All of which ties in with the news earlier today on this site that Android is a desirable platform to operate on because it's [URL=""]going to be the market leader[/URL]. As connected devices are set to grow to 5bn this month [URL=""]according to IMS Research[/URL] that's going to be quite a big market to play in.

Something that's been apparent in recent months - more than apparent - is that Apple and Adobe have fallen out, big time, and they're not going to kiss and make up anytime soon. People have been reading this as bad news for Adobe because Apple is frankly brilliant at marketing itself as the leader.

Indeed, as an individual manufacturer it's going to stay that way. But if you add up all the Android offerings there will be more of them, very quickly. You don't suppose - whisper it quietly - that after the sales figures and projections on Android, Adobe might ...

Not where I come from (Tooting, South London), but thanks!

GuyClapperton 12 Staff Writer

It's not in the stores yet but in Europe at least the anticipation is hotting up for the [URL=""]Nokia[/URL] N8 smartphone. It's causing excited ripples for two reasons: first it's going to be seen as the first time Nokia has come out with something serious to combat the iPhone in its core market, and second because Nokia is so clearly still a [URL=""]Symbian[/URL] company.

It's worth repeating the first of those points. Nokia, still the market leader in the mobile market by a long stretch, is only just about to release its competitor to the Apple iPhone. This should tell developers a number of things, not least of which is that no matter how many or how elegant their apps, if they are targeting the Apple market they are still targeting the minority.

This brings us to the credibility of the other part of the announcement, Nokia's adherence to the Symbian platform. This has a long snd noble history but most of the hype, the press releases, the industry buzz over the last year has been about Android squaring up to the iPhone. Symbian, for all its strengths and its established lineage, barely rates a mention and following HP's acquisition of the WebOS system along with the rest of Palm, you can see why Symbian has appeared to be struggling.

And yet the figures state that Nokia makes 20m phones a week. Symbian might not be makkng the same public declarations as its rivals but it's not down and it's ...

GuyClapperton 12 Staff Writer

iPhones, including the short-supplied iPhone 4, can now be jailbroken according to a new ruling by the [URL=""]Library of Congress Copyright Office[/URL]. In other words never mind what Apple says you may and may not install on your phone, you help yourself.

On the surface this makes absolute sense. If I've paid for an iPhone - if indeed you could get them round these parts - it would be my property. It is absurd for Apple or any other manufacturer to tell me what I may and may not do with something which I own.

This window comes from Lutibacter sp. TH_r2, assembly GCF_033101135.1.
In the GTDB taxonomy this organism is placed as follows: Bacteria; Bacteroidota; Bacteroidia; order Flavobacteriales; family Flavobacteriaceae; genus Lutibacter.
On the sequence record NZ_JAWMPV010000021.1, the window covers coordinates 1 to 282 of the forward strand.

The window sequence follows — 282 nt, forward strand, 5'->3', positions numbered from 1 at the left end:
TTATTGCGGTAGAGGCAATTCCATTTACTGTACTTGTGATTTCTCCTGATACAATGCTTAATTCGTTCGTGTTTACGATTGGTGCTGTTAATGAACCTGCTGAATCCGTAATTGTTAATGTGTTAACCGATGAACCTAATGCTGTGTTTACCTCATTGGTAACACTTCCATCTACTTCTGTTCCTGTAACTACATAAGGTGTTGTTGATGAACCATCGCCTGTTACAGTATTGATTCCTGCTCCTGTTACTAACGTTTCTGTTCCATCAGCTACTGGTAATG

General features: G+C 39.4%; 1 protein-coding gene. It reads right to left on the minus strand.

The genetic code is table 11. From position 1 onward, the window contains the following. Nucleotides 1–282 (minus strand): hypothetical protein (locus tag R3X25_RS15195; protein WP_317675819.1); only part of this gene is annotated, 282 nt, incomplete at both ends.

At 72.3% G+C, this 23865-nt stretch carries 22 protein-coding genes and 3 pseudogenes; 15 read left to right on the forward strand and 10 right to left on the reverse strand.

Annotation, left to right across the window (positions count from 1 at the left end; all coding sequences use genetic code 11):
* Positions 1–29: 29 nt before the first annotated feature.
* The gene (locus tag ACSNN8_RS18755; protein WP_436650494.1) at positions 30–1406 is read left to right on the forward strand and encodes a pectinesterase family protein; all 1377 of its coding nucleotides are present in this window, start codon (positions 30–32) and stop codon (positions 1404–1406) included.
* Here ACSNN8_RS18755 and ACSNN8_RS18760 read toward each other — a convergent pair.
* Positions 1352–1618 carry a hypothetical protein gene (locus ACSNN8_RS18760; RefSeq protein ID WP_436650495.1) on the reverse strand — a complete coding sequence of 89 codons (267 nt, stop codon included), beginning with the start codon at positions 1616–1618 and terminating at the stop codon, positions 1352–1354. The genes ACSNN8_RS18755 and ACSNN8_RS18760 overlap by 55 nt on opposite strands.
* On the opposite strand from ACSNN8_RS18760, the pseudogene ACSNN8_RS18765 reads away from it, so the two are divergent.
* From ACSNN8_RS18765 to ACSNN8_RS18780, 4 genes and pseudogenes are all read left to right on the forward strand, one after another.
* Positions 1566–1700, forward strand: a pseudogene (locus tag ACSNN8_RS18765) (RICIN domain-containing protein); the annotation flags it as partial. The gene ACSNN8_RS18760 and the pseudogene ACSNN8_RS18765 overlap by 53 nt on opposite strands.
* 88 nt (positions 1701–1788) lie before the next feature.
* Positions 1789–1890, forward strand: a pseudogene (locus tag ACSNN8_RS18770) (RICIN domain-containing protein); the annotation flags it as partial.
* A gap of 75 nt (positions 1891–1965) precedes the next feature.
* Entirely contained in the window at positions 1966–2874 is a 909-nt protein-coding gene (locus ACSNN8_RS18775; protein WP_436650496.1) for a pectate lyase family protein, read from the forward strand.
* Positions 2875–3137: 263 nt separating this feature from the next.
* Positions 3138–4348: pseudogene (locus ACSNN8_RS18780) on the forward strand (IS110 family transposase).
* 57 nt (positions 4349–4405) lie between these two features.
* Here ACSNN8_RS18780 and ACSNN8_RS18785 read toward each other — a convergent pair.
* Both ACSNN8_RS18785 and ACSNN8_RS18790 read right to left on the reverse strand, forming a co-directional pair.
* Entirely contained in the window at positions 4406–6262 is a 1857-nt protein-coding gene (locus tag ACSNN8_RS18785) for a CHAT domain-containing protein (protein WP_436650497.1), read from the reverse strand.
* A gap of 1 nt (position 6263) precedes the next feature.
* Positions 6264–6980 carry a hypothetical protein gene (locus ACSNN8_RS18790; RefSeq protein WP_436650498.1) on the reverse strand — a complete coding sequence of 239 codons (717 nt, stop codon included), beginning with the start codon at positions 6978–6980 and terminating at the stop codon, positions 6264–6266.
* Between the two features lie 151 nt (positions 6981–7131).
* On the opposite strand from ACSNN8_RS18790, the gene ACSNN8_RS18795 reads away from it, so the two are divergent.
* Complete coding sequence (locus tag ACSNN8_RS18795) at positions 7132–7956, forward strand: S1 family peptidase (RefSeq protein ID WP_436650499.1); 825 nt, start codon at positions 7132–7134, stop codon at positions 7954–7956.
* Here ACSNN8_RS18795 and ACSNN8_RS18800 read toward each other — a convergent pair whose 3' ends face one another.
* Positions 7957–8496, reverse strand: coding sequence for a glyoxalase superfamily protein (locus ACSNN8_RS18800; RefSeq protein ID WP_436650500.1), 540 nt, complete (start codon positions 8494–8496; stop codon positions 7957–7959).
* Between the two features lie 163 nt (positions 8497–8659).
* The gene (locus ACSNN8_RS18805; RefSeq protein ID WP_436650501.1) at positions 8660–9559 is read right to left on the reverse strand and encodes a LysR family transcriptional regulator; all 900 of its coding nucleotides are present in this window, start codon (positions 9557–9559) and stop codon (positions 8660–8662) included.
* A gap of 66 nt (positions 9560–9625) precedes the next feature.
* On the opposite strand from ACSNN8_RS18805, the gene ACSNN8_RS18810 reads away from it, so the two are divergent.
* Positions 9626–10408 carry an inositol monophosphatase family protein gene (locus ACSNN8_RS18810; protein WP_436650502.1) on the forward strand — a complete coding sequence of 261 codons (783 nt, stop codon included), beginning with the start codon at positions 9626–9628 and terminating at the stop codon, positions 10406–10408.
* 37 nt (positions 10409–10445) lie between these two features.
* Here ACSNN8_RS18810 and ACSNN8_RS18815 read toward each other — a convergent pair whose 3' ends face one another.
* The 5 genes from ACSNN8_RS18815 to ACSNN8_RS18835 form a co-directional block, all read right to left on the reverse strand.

They can, however, make it a bit of a crazy idea.

There is nothing to stop me installing jailbroken software. Check. There is nothing to stop me putting it in a blender. I've seen people doing that online and probably so have a lot of readers.

There is everything to stop them honouring any warranty if I do any of those things. The blender's an absurd example but why should Apple honour any warranty when the customer has done something they explicitly agreed not to do when they signed the contract for the phone?

So you'll forgive me if I don't break out the champagne and jailbreak my iPhone just yet. I'm much too attached to the little guy working, and if it doesn't I find my right to jump up and down and invoke warranty agreements quite a comfort.

Of course, if you're technically competent and feeling brave there's nothing Apple can do any ...

Thanks for that. The traditional business adopting the current business model is of course to be welcomed and I'm glad someone has highlighted it (if a little irritated with myself that I didn't make this point in the first place!)

GuyClapperton 12 Staff Writer

Nobody should have any reason to wish the fledgeling [URL=""]HMVDigital[/URL] music store, launching today, anything but the best of luck (unless you're an Apple shareholder). A bad business is in nobody's interests and a competitor to an obvious leader is a good thing.

On the surface many of the omens are good. HMV has a solid track record as a music company, which Apple certainly lacked. The download market is growing healthily but the continuing dominance of the CD format suggests there's a lot of organic growth to come before competitors have to start poaching each other's market shares.